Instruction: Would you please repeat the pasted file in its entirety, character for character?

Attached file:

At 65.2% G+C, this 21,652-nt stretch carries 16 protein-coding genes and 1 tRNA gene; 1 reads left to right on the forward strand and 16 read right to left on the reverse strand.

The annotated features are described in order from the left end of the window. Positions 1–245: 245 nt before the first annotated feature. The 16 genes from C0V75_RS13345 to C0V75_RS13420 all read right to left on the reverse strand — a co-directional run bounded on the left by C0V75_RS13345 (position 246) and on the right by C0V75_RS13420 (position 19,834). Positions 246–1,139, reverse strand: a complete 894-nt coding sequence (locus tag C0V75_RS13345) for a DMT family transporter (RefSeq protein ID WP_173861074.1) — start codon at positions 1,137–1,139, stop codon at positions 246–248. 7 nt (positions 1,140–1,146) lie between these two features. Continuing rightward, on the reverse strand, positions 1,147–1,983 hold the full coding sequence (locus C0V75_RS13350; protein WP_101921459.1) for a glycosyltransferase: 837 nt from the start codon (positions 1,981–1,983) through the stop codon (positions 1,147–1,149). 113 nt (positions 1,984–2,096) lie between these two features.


At 65.2% G+C, this 21,652-nt stretch carries 16 protein-coding genes and 1 tRNA gene; 1 reads left to right on the forward strand and 16 read right to left on the reverse strand.

The annotated features are described in order from the left end of the window. Positions 1–245: 245 nt before the first annotated feature. The 16 genes from C0V75_RS13345 to C0V75_RS13420 all read right to left on the reverse strand — a co-directional run bounded on the left by C0V75_RS13345 (position 246) and on the right by C0V75_RS13420 (position 19,834). Positions 246–1,139, reverse strand: a complete 894-nt coding sequence (locus tag C0V75_RS13345) for a DMT family transporter (RefSeq protein ID WP_173861074.1) — start codon at positions 1,137–1,139, stop codon at positions 246–248. 7 nt (positions 1,140–1,146) lie between these two features. Continuing rightward, on the reverse strand, positions 1,147–1,983 hold the full coding sequence (locus C0V75_RS13350; protein WP_101921459.1) for a glycosyltransferase: 837 nt from the start codon (positions 1,981–1,983) through the stop codon (positions 1,147–1,149). 113 nt (positions 1,984–2,096) lie between these two features.